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Like Earth: Japanese researchers discover Planet Nine

Like Earth: Japanese researchers discover Planet Nine

There are many dwarf planets on the edge of our solar system. But Japanese researchers claim to have made another discovery there.

A previously unknown Earth-like planet may be hiding at the edge of our solar system. A group of researchers published corresponding observations behind the planet Neptune – the planet farthest from the Sun – in the “Astronomical Journal”.

Scientists have looked at objects in the Kuiper Belt, a group of dwarf planets like Pluto and Eris. It is also said that there are many comets and so-called trans-Neptunian objects (TNOs) that have not been investigated much. One of them, called Sedna, is made largely of ice and is red in colour. It was discovered in 2003 and was already a planet candidate.

According to researchers, only the new planet explains the anomalies

But now researchers led by astronomer Patrick Sofia Likawka have made a new observation. Its orbit, like the orbit of other celestial bodies in its vicinity, can only be explained by the presence of an Earth-sized planet.

The basis for this is provided by computer simulations of various gravitational forces in the solar system. An Earth-like planet – which so far only exists as a theory – would explain the observed anomalies, according to the researchers in their paper. It will be three times larger than Earth, and about 500 times farther from the Sun than Earth.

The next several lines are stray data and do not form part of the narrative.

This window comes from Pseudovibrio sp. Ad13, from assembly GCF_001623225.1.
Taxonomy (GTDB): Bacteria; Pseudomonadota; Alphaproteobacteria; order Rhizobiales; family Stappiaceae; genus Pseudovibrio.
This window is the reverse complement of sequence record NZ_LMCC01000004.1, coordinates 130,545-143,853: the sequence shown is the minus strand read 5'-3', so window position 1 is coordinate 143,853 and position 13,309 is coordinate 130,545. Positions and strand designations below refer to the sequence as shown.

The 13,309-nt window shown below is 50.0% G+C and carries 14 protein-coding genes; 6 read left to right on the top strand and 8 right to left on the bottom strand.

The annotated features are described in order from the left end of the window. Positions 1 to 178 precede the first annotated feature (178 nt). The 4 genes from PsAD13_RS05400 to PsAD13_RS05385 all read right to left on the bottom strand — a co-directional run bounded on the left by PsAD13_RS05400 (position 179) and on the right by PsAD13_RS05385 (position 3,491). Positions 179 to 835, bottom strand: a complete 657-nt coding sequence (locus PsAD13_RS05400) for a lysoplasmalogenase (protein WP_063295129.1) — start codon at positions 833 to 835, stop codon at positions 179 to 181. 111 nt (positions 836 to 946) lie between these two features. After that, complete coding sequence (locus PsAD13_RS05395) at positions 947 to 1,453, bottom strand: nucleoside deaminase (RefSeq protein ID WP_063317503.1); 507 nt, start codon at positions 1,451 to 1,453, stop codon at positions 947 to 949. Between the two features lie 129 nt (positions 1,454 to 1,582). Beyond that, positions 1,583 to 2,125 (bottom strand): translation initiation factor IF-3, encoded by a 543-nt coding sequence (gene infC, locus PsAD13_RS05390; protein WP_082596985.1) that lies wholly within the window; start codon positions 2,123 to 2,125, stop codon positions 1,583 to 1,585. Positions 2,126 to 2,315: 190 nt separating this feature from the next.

“We expect an Earth-like planet and several TNOs in special orbits in the outer solar system,” wrote authors Patrick Sofia Likuka of Kindai University in Japan and Takashi Ito of the National Astronomical Observatory of Japan. “The results of the Kuiper Belt planet scenario support the existence of an as-yet-undiscovered planet in the outer solar system [und] “It also predicts new discoveries of TNO.”

If the prediction comes true, there will be only a ninth planet in our solar system. Scientists say the definition of what a planet actually is also needs to be reconsidered. But no one has seen the alleged planet yet. The Japanese are now calling on the scientific community to test their theory. If TNOs were found at a distance of 150 longitudes between the Sun and Earth, that would be confirmation.